Michel de Certeau: To the ordinary man.
Michel de Certeau’s original version of his book “The Practice of Everyday Life” (1984) has a “for-forword” that dedicates it to the “ordinary man.” This ordinary man is the remnant of humanity in an age that moves from the name to the number, from titles to bar codes. We can fill in the blanks: refugees, prisoners, stateless people, migrants, slum-dwellers, people who live in some kind of no-mans-land, or simply the crowds in public spaces. In Certeau’s view, what is left of humanity is an impossible object of desire, the longing for a subject of history, or for a meaningful reality before its representation. The “murmuring voice of society” exists today in the soap operas on TV, in endless movies with happy or tragic endings, in the daily drumbeat of news that are disconnected from their contexts, in the blind faith that technological progress and even better gadgets will save us all. The faster our society changes, the closer it comes to the realization that it exists on the edge of an abysmal emptiness.
We like everything in story-format, and every story should be uplifting, inspiring, or true. But what if we reached the end of the story? It is like sitting in a movie theater when the movie has ended. What comes next? Certeau tries to say something in this kind of silence. His text was written in 1984, and the question is, does it still apply to us in 2013?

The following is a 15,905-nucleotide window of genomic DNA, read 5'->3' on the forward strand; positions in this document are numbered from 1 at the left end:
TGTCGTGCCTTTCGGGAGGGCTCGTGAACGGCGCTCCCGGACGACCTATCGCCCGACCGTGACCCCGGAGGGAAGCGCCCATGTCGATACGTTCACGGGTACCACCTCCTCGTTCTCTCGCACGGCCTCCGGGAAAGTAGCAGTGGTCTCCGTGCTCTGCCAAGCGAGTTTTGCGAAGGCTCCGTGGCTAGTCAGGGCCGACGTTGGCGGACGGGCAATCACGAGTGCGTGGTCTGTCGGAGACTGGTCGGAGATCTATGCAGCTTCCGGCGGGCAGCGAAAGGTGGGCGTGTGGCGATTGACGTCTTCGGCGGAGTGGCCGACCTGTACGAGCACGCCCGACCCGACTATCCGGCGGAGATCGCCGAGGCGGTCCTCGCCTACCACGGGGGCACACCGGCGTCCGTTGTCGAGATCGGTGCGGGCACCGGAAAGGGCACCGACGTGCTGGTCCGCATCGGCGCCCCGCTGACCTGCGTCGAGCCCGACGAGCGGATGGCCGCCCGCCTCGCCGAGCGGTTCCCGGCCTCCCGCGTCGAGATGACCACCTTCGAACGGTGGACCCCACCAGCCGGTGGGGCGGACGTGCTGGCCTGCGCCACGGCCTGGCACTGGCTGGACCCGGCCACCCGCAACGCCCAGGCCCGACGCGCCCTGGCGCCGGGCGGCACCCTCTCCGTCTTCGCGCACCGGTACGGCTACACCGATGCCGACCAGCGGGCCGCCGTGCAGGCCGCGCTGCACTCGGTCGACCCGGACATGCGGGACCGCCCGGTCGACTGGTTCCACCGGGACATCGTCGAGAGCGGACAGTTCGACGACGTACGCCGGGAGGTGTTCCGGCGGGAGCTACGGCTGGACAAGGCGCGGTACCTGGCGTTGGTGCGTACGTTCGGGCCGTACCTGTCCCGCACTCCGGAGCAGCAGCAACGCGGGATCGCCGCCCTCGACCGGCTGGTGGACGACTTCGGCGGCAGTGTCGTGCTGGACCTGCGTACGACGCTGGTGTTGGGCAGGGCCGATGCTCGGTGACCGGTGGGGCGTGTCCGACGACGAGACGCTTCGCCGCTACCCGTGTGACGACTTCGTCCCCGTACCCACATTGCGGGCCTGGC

“To the ordinary man.
To a common hero, an ubiquitous character, walking in countless thousands on the streets. In invoking here at the outset of my narratives the absent figure who provides both their beginning and their necessity, I inquire into the desire whose impossible object he represents. What are we asking this oracle whose voice is almost indistinguishable from the rumble of history to license us, to authorize us to say, when we dedicate to him the writing that one formerly offered in praise of the gods or the inspiring muses?
This anonymous hero is very ancient. He is the murmuring voice of societies. In all ages, he comes before texts. He does not expect representations. He squats now at the center of our scientific stages. The floodlights have moved away from the actors who possess proper names and social blazons, turning first toward the chorus of secondary characters, then settling on the mass of the audience. The increasingly sociological and anthropological perspective of’ inquiry privileges the anonymous and the everyday in which zoom lenses cut out metonymic details — parts taken for the whole. Slowly the representatives that formerly symbolized families. groups. and orders disappear from the stage they dominated during the epoch of the name. We witness the advent of the number. It comes along with democracy, the large city, administrations, cybernetics. It is a flexible and continuous mass, woven tight like a fabric with neither rips nor darned patches, a multitude of quantified heroes who lose names and faces as they become the ciphered river of the streets, a mobile language of computations and rationalities that belong to no one.”
Certeau, M. de, & Rendall, S. F. (1984). The Practice of Everyday Life (2 edition.). University of California Press.